[Lecture] Housing Booms and Shirking
Speaker: Wenlan Qian (Associate Professor of Finance, National University of Singapore)
Time: Mar, 27 (Tuesday), 16:40
Venue: N302, Econ Building, Siming Campus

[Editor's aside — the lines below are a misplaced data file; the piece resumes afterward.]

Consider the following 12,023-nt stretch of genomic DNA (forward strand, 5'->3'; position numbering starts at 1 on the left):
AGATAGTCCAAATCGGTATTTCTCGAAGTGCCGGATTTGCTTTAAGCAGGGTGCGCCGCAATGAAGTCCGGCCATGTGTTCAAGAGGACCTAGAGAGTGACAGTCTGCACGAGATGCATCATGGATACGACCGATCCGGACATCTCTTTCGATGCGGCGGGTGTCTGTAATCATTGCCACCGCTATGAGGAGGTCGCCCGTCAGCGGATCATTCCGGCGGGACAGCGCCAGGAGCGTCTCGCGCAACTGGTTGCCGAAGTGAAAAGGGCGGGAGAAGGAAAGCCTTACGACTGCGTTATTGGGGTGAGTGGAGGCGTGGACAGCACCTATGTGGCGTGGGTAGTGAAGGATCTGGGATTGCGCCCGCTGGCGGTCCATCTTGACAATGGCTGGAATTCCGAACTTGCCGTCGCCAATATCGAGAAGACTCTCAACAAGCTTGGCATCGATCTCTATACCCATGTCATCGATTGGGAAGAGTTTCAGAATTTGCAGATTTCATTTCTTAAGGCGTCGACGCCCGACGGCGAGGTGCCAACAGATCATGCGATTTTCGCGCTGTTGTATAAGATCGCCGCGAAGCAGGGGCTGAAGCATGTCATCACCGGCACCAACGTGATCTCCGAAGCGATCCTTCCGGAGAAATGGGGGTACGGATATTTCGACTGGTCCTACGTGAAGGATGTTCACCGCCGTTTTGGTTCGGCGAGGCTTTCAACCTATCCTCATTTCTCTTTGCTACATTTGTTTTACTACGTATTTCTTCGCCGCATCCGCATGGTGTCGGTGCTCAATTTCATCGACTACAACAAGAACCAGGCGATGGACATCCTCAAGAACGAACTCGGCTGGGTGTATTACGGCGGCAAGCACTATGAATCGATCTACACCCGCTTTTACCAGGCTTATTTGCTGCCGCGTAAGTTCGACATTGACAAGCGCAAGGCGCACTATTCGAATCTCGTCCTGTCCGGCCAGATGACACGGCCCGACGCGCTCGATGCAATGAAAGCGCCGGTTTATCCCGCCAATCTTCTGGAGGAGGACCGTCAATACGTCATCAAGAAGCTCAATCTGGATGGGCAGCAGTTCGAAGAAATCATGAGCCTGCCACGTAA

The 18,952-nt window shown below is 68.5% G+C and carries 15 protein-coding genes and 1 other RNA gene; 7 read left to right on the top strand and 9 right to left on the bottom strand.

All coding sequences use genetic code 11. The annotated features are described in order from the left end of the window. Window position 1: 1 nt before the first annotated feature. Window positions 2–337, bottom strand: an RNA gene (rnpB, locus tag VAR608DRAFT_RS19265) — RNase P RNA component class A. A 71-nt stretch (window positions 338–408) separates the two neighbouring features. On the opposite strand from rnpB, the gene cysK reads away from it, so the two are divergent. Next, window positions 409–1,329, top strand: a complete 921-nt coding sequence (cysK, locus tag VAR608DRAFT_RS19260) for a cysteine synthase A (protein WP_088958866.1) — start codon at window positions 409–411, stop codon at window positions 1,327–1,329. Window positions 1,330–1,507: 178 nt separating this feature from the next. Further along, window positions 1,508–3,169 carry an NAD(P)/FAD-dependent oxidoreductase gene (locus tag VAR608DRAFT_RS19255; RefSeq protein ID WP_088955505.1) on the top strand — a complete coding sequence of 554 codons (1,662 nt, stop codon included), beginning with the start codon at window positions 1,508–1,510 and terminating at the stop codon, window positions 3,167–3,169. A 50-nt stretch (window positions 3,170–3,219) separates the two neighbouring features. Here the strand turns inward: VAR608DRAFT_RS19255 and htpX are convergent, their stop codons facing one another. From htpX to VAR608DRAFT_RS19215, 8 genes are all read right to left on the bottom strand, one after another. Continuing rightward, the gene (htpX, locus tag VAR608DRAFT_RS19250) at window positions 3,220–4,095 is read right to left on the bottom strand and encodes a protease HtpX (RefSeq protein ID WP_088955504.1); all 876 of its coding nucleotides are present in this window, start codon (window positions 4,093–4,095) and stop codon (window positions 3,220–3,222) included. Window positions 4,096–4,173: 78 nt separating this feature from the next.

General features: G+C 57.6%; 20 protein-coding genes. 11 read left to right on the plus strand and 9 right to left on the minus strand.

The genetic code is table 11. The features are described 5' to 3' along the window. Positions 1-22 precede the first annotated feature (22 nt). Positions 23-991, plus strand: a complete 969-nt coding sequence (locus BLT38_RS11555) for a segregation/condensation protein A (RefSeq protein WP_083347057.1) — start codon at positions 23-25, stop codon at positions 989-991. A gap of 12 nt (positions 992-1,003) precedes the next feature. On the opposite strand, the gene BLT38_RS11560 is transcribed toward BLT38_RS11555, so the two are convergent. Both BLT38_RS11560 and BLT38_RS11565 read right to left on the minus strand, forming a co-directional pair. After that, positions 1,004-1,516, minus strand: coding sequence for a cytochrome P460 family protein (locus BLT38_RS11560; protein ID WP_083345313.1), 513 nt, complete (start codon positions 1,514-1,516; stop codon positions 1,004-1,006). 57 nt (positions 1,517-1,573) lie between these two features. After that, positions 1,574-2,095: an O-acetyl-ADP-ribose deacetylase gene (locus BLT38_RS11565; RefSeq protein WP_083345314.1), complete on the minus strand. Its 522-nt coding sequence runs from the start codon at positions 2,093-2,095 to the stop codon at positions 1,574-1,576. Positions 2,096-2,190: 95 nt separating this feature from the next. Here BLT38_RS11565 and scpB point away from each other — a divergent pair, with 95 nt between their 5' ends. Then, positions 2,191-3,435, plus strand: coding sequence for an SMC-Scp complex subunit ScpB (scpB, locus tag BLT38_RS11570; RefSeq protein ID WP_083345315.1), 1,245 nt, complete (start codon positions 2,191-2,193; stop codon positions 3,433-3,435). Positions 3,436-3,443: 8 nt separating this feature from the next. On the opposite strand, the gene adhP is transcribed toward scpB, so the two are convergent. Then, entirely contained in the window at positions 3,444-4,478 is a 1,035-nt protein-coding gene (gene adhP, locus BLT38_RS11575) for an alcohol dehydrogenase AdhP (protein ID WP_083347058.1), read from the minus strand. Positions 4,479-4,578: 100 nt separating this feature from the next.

Abstract: Using a unique credit card dataset obtained from a leading Chinese commercial bank with 10% credit card market share, we study the impact of house price increase on individual shirking behavior at work. We use the type and actual time stamps of 9.3 million credit card transactions by over 200,000 card holders to identify non-work-related transactions during work hours. After positive shocks to house prices, treated individuals experienced an immediate and permanent increase (by 8% per month) in their propensity to use credit cards for non-work-related transactions during work hours. We do not find any effect for workers in the neighboring, unaffected cities or among retirees and the unemployed in the “shocked” cities. The post-shock response is driven by homeowners, with an even greater impact among owners with a higher housing wealth (i.e., those with multiple homes). Renters, on the other hand, experienced no change in the post-shock period. Consistent with increased shirking and lower productivity interpretation, further analyses find no evidence of the treatment group working harder in other hours of the day and moreover the response is stronger among workers with lower work incentives. Overall, findings in this paper provide novel insight on the real impact of housing booms by influencing work effort choices.